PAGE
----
In Michigan, private employment is considered “at-will,” meaning the job may be terminated at any time for any reason by either the worker or the employer. There are exceptions including discrimination, breach of contract, and public policy (if the termination was caused by an employee reporting illegal actions or safety and health violations, or if the employee was unwilling to commit an illegal action). Employees who take off work for a purpose protected by law, such as jury duty or military service, are also protected by law.
Posting negative comments online about an employer doesn’t seem to fall within one of the categories listed above, so can you legally fire an employee for negative online behavior in Michigan? It depends.
Social media bombshells and the backlash they create often make national headlines. Actress Roseanne Barr, for example, lost her job after a Twitter post a few years back. Although the rules governing municipal employees vary from private employers, a local police chief was recently disciplined after tweeting his reaction to protests and riots.
Business owners have every right to protect their brand, and a growing number of employers are keeping a virtual eye on their workers’ online activities. When an employee is on the job, businesses can ban the use of social media. However, according to National Labor Relations Board (NLRB) regulations, employers cannot prevent employees from discussing work-related issues online.
A dialogue between workers about the business, including topics such as working conditions, management, and even pay rates is considered “concerted activity,” and is protected by federal labor law.
Section 7 of the NLRB Act guarantees employees “the right to self-organize, to form, join, or assist labor organizations, to bargain collectively through representatives of their own choosing, and to engage in other concerted activities for the purpose of collective bargaining or other mutual aid or protection.”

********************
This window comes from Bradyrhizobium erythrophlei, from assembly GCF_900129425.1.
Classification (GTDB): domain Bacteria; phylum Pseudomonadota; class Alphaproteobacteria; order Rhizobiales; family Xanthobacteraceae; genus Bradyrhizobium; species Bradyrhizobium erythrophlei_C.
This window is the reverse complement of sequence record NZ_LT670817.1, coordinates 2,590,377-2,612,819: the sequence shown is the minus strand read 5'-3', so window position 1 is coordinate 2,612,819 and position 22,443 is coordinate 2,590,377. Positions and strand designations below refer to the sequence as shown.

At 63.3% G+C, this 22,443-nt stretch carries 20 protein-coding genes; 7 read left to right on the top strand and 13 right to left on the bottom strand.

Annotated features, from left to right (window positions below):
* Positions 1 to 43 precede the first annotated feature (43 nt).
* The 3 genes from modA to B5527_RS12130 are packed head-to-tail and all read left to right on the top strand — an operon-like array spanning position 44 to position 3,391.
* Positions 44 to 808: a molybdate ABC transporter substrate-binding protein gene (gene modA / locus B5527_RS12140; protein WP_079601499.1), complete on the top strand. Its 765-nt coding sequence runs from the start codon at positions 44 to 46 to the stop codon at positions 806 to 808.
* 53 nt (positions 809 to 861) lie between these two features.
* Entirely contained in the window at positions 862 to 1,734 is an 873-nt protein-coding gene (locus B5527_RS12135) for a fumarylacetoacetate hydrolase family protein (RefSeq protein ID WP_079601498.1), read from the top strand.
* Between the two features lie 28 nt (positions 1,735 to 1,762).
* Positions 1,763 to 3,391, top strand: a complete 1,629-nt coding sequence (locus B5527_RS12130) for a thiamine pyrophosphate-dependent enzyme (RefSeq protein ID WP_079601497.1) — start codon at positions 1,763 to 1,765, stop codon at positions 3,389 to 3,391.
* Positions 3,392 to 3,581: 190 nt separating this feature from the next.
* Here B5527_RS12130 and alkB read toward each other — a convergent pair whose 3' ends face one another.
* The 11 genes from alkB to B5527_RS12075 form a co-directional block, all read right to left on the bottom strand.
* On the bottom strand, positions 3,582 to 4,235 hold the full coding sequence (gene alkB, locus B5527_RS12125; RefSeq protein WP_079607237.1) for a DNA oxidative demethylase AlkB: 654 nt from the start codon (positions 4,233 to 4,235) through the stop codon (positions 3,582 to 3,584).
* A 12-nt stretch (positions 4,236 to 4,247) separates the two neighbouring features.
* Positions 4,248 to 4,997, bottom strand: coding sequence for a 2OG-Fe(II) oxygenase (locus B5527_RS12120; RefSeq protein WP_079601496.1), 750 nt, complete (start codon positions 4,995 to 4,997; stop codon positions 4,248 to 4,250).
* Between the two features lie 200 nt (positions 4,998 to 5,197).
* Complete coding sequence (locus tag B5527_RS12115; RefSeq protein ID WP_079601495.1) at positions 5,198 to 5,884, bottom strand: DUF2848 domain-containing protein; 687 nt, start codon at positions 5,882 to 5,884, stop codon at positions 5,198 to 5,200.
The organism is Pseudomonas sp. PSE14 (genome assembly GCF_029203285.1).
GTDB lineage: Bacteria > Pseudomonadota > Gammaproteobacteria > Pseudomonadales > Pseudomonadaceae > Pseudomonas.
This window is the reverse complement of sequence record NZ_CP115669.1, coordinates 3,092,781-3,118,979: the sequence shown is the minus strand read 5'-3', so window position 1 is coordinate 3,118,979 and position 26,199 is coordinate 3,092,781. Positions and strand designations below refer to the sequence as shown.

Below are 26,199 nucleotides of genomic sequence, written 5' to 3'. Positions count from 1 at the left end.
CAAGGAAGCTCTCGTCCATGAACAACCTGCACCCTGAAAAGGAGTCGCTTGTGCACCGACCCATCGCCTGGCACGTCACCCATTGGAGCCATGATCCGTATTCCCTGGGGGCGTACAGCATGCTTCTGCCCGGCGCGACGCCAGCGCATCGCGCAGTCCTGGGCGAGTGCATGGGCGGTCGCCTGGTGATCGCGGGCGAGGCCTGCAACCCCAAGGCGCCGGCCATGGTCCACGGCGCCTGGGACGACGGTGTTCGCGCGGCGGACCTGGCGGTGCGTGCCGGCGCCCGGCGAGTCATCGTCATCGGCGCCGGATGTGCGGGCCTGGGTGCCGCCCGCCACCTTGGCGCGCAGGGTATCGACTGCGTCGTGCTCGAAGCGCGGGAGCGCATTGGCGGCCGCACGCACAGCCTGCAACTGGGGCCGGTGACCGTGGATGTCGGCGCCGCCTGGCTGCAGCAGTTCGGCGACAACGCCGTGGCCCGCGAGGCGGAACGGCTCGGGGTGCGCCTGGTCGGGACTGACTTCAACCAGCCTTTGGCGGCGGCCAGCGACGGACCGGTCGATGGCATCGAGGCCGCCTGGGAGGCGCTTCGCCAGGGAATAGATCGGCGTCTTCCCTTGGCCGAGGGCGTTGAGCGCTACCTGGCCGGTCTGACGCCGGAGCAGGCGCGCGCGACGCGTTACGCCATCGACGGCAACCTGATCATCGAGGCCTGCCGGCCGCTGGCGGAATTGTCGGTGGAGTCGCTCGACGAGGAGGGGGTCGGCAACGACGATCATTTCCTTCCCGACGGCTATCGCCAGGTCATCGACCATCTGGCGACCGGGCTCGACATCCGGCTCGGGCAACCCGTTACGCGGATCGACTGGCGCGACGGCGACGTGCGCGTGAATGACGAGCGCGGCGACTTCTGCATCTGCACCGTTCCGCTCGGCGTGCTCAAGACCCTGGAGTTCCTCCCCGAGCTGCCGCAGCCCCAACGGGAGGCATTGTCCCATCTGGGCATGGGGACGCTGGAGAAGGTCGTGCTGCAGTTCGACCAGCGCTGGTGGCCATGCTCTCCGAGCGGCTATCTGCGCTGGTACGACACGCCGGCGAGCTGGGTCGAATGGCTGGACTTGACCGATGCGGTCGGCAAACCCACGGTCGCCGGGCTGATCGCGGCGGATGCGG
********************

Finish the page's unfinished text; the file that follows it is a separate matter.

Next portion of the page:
In 2010, the NLRB began receiving charges in regional offices related to employer social media policies and to specific instances of discipline for Facebook postings. Following investigations, the agency found reasonable cause to believe that some policies and disciplinary actions violated federal labor law. In other cases, investigations found the communications were not protected and disciplinary actions did not violate the Act.
The report underscored two main points regarding the NLRB and social media:
Still, laws protecting workers don’t give employees free rein to say whatever they want online. If people aren’t engaging in speech that is protected by law with co-workers, they can be fired for their social media posts.
Business owners should develop social media policies and regularly update and review such policies with workers. Policies regarding account ownership, confidentiality, and employee rights are just a few areas to consider. It is best to work with an attorney when drafting social media policies for the business.
Business owners in need of social media and other policies are encouraged to contact one of O’Reilly Rancilio’s business attorneys at 586-726-1000 or by visiting our website.